Prescription sleep medications put older adults at risk

One in three older than 65 take sleep aids

More than a third of adults older than 65 take something to help them sleep, with 1 in 12 taking prescription sleep aids, according to the National Poll on Healthy Aging. The poll, conducted by the Michigan Institute for Healthcare Policy and Innovation at the University of Michigan, suggests that many older Americans have been taking prescription sleep aids for years even though these medications are meant for short-term use.

Such prescriptions are usually not in the best interests of patients, said Antoinette B. Coe, PharmD, PhD, research assistant professor in the department of clinical pharmacy at the University of Michigan College of Pharmacy, who was not involved in the research. Coe noted that clinical guidelines often caution against prescription sleep medications in older populations because of the risks they present.

“Prescription sleep medications put older patients at higher risk for falls, confusion, delirium, and daytime sleepiness while not really improving how much they sleep or the quality of their sleep,” Coe said.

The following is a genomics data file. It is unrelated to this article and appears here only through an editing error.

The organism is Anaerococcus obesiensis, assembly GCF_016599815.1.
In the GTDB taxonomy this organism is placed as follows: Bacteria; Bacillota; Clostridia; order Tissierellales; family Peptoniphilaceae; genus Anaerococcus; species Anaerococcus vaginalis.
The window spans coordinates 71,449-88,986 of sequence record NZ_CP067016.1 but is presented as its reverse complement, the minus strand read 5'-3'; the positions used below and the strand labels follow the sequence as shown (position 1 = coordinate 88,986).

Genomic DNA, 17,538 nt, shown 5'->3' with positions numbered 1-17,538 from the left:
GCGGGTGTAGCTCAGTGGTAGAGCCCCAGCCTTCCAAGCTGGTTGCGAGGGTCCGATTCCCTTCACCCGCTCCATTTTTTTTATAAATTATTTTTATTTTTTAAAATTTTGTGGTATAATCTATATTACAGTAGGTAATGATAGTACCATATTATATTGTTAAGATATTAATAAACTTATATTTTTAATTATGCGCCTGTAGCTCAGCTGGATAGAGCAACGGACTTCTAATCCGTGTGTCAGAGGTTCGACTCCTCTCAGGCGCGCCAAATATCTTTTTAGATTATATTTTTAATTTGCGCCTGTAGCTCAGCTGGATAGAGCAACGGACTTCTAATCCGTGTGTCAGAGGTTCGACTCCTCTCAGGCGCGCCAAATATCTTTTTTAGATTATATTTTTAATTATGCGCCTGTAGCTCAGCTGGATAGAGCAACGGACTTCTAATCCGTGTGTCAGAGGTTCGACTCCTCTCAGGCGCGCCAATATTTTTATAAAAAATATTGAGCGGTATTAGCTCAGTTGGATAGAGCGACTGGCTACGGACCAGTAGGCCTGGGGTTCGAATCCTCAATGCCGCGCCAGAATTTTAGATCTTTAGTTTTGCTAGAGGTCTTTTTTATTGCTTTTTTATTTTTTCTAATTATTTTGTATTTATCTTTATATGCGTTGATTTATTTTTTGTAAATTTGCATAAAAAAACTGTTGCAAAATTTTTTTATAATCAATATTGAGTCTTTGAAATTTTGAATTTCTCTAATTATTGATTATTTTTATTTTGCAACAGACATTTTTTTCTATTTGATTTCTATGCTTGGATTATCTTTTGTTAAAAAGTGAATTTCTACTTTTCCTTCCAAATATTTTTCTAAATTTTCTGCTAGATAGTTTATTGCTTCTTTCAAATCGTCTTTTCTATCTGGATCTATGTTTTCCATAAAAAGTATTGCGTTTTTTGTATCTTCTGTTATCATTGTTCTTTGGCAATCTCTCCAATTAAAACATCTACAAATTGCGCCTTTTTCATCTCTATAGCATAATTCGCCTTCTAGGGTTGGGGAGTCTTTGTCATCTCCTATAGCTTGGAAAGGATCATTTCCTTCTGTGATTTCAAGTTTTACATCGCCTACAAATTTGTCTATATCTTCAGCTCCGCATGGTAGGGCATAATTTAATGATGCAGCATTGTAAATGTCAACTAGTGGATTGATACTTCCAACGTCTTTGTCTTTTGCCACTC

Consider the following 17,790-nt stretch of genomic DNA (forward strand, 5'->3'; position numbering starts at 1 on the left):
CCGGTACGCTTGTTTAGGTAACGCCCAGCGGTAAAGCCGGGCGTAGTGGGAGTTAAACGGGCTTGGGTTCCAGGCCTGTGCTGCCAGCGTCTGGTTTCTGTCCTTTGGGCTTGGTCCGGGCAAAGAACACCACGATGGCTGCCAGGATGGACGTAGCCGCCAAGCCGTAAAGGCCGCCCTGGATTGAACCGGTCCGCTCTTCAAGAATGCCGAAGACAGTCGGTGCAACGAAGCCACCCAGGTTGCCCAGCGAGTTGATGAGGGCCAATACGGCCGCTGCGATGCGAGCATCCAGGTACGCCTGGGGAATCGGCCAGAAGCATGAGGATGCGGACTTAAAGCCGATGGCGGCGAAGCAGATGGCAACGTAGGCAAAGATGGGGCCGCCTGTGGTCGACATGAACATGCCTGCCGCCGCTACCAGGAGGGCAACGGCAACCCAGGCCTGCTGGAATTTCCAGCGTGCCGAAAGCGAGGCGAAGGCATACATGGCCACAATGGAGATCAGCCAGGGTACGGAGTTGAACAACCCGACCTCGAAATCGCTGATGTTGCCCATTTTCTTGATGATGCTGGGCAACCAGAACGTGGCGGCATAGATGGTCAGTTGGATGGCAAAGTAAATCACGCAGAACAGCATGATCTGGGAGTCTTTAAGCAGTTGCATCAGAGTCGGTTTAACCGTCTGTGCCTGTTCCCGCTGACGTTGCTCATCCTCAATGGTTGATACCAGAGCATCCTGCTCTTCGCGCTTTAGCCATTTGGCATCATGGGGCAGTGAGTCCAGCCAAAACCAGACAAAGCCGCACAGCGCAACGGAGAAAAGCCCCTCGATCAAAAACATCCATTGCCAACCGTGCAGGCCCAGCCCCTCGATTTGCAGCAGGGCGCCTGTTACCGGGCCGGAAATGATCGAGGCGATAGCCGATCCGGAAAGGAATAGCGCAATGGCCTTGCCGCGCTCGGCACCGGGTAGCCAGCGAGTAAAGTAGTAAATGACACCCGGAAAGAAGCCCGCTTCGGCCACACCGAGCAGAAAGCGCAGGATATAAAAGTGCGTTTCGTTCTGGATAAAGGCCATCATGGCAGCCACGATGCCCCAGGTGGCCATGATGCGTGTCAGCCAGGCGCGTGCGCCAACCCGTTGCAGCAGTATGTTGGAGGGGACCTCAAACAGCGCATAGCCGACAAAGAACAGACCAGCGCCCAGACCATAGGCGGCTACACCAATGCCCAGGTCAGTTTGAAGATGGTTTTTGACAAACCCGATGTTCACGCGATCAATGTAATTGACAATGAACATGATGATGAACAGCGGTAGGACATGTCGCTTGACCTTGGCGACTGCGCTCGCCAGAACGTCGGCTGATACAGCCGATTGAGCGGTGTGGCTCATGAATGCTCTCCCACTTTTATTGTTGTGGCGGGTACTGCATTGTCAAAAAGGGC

Kari A. Mergenhagen, PharmD, BCPS, AQ-ID, infectious disease clinical pharmacy specialist at the US Department of Veterans Affairs in Buffalo, NY, said the pressure for speed in the U.S. health system is partly to blame. “People age 65 or older are often given prescriptions before trying other approaches. Providers go with what’s fast to get patients through and out of the office.”

In the poll, which included 1,065 people ages 65 through 80, 46% of respondents reported having trouble falling asleep at least 1 night a week, with 15% saying they ran into difficulty getting shut-eye on 3 or more nights per week. A whopping 40% of those who couldn’t sleep considered their health to be fair or poor.

That’s a sign that providers may be overlooking the conditions that can cause insomnia and may need to invest more time in finding the culprit, said Jennifer Schroeck, PharmD, BCPS, CGP, inpatient clinical pharmacist and Mergenhagen’s colleague at the Buffalo VA.

“Sleeplessness is often more a symptom than the main condition. If you get to the root of the issue, you could be opening a Pandora’s box of what is causing sleeplessness—things like restless leg syndrome, pain, etc. But that’s a good thing, because you want to know what’s causing it so you can treat it,” Schroeck said.